Luanne is “preoccupied by the multiple complexities of ageing,” her children say. When We Are Broken offers a sage and honest look through that naked closing chapter of life that we all must face. “I hate old age,” she laments. “In my secret broken heart, I rage against it.” We can all join her in this sentiment, especially when ageing often comes with the high price of infirmity.

She finds solace through her affinity and deep connection with the natural world; all the creatures, four legged and winged, feral and tamed, wild and gentle. “I am so heartened by the new work and discoveries of the sentience, the intelligence, the communication, the cultures, of the non-human.” Luanne is acutely present to animal and plant languages, and this attunement forms a large part of the book’s idiom and its strength.

Memories tumble and crescendo: stark images reflected in nature’s cycles, a cold brisk walk in the dead of a Kootenay winter, feeling the familiar mix of sadness and belonging, the ticking of time, the eternity of the stars.

She brings her meditations to a close with a heartfelt poem, full of questions:

I reach out, touch nothing except questions:
Have you read enough poems?
Have you looked in terror at the night sky?

and ending with:

Are you ready yet?
Are you ready?

Her photograph of the lake shimmers on the verso page. The sky is heavy with cloud, but light makes its way through to form a generous reflection on the still water.

Inside a place I know so well and can never know at all, there are no promises here, and no surprises. I will miss it all.

I am forever grateful to Luanne for inviting me on these soulful, all season walks through the pages of When We Are Broken. I too am preoccupied with aging and mortality, and her wisdom brings clarity and openness to the process and offers courage in the face of it all.

When We Are Broken: The Lake Elegy by Luanne Armstrong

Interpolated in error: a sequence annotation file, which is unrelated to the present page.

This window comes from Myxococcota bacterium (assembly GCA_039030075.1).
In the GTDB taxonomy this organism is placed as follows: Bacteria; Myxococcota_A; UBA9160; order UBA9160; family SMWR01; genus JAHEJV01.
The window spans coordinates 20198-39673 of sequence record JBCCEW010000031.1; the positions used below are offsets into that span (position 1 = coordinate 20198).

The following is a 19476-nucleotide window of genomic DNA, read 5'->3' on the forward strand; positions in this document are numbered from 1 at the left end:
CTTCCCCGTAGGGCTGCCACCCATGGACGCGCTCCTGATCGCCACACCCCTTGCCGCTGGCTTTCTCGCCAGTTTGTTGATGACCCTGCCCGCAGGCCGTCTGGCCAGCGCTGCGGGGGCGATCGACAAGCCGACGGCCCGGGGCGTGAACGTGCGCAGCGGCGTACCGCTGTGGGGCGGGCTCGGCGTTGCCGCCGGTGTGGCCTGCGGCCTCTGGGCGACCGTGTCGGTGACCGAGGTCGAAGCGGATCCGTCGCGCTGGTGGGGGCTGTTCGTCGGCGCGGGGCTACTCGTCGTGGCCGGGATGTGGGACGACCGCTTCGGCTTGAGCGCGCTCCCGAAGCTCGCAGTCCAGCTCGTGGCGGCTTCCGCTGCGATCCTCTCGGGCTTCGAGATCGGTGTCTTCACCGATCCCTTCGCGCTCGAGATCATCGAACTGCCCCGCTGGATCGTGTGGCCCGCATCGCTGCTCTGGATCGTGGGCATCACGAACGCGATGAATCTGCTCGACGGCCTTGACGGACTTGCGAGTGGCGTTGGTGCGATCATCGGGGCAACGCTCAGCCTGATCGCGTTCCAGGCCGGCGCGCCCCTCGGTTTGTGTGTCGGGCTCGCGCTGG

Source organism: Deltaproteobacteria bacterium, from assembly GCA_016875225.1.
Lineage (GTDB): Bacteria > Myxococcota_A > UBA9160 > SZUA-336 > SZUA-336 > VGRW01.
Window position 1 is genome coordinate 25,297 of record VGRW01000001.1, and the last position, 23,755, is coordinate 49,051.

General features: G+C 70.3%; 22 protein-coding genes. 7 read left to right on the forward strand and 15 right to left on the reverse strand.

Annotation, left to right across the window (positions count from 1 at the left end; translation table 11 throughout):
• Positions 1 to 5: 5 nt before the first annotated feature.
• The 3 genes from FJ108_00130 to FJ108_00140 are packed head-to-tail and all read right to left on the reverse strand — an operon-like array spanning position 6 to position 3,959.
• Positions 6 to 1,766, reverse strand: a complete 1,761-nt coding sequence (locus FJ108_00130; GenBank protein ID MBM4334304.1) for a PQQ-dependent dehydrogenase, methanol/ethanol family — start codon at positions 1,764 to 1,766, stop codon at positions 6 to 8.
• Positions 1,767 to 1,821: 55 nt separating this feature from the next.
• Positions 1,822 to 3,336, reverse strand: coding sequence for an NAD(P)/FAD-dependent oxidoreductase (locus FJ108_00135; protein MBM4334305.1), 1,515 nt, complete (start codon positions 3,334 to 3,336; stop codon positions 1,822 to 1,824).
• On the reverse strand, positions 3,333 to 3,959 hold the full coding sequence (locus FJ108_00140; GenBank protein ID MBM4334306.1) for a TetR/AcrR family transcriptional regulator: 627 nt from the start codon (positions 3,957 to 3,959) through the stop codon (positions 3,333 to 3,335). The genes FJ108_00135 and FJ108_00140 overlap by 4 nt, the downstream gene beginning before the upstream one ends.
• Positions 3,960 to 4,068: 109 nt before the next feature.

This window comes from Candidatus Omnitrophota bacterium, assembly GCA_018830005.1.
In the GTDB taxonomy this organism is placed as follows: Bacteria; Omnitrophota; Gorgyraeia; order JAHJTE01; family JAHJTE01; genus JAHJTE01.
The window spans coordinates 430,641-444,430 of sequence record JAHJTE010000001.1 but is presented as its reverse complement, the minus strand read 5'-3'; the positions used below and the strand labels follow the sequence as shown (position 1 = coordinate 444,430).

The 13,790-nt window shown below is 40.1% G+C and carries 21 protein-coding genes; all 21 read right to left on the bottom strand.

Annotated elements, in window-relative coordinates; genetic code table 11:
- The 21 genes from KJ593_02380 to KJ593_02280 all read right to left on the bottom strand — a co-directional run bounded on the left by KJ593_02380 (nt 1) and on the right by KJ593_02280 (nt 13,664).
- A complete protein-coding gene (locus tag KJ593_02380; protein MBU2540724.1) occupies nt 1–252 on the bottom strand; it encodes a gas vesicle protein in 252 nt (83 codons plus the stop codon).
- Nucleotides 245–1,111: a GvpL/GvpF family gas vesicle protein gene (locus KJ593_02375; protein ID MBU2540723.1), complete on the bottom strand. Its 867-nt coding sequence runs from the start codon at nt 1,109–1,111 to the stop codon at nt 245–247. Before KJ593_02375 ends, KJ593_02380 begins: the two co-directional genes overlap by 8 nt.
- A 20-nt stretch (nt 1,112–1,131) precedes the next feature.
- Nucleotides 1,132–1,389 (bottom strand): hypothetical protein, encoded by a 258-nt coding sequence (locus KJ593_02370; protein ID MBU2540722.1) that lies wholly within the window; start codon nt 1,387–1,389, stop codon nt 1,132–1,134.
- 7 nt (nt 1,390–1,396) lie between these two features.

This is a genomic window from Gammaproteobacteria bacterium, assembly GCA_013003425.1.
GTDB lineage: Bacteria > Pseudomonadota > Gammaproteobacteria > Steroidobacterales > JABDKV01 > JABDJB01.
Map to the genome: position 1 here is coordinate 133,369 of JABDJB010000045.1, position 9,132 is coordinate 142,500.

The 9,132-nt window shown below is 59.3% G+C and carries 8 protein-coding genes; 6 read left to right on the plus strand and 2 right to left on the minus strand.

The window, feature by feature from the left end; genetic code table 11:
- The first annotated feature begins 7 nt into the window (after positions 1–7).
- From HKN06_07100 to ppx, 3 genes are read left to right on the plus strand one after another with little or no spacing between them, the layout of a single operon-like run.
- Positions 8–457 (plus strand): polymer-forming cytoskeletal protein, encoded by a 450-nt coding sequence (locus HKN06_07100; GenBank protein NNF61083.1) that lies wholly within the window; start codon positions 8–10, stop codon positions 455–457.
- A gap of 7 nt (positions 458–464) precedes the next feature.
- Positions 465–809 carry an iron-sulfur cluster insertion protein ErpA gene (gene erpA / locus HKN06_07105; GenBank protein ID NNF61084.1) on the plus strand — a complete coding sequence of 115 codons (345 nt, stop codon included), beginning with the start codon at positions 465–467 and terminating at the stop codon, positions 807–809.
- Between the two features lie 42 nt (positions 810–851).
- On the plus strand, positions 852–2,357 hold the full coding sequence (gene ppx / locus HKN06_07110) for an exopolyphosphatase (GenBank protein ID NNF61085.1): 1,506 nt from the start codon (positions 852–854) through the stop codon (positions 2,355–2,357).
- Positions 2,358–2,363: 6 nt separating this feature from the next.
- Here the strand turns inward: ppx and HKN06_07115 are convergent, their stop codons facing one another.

Review by W. D. Valgardson


Many years ago, I had the good fortune to have Luanne Armstrong as a student in my creative writing workshop at the University of Victoria. Like most students, she reveled in her creativity, learned, wrote, and then disappeared. Students live intensely in the present and their talent takes them on long journeys to far places in the future. Some people complain about Facebook but I have found that it brings me together again with people I haven´t heard from in decades. We are searchable, we are findable, we are communicable. Some times that reconnecting is very rewarding. In a recent Facebook message Luanne said that her two years at UVic were the best of her life. That made me ask myself what were the best two years of my life and the answer was immediate: my two years in the Creative Writing program at the University at Iowa. She gave me that the way that someone might come across a piece of worn but beautiful coloured glass on the beach and handed it to someone.
On her journey, she earned a Phd, she has published twenty books, she has lived the struggle of being a writer in a country where no matter how well you write, no matter how beautiful the geode that you find and break open, you are seldom rewarded financially. Her talent is such that she writes young adult books, fiction, nonfiction and poetry. Her work has been anthologized. She has been nominated for and won numerous awards. I think of her books and awards as Christmas decorations on a young fir that grows beside her path to Kootenay Lake.
Her latest book, When We Are Broken, has the subtitle, The Lake Elegy. It is a book of reflections, illustrated with photographs of mountains and lake, streams and fields, shares with us the things that must still be done, the stove that gulps wood, the dogs that must be fed, the cat coaxed into the house at night.
This is a book for people who have the understanding of age in the same way that Sharon Butala’s recent collection of short stories, Season of Fury and Wonder, profiles older women and their life’s struggles. Here, in When We Are Broken, is one of those older women speaking about her life and approaching death. The first lines say “The late season dahlia heads, suffocated by heat, droop on their thin stalks. Dead gold grass mats under a confusion of fallen grapes—flashes in the slant light of fragrant sun.”
The writing is filled with surprising images. “Today, after the walk with the dogs and the white cat, there is tea and chips and the garden left untended.”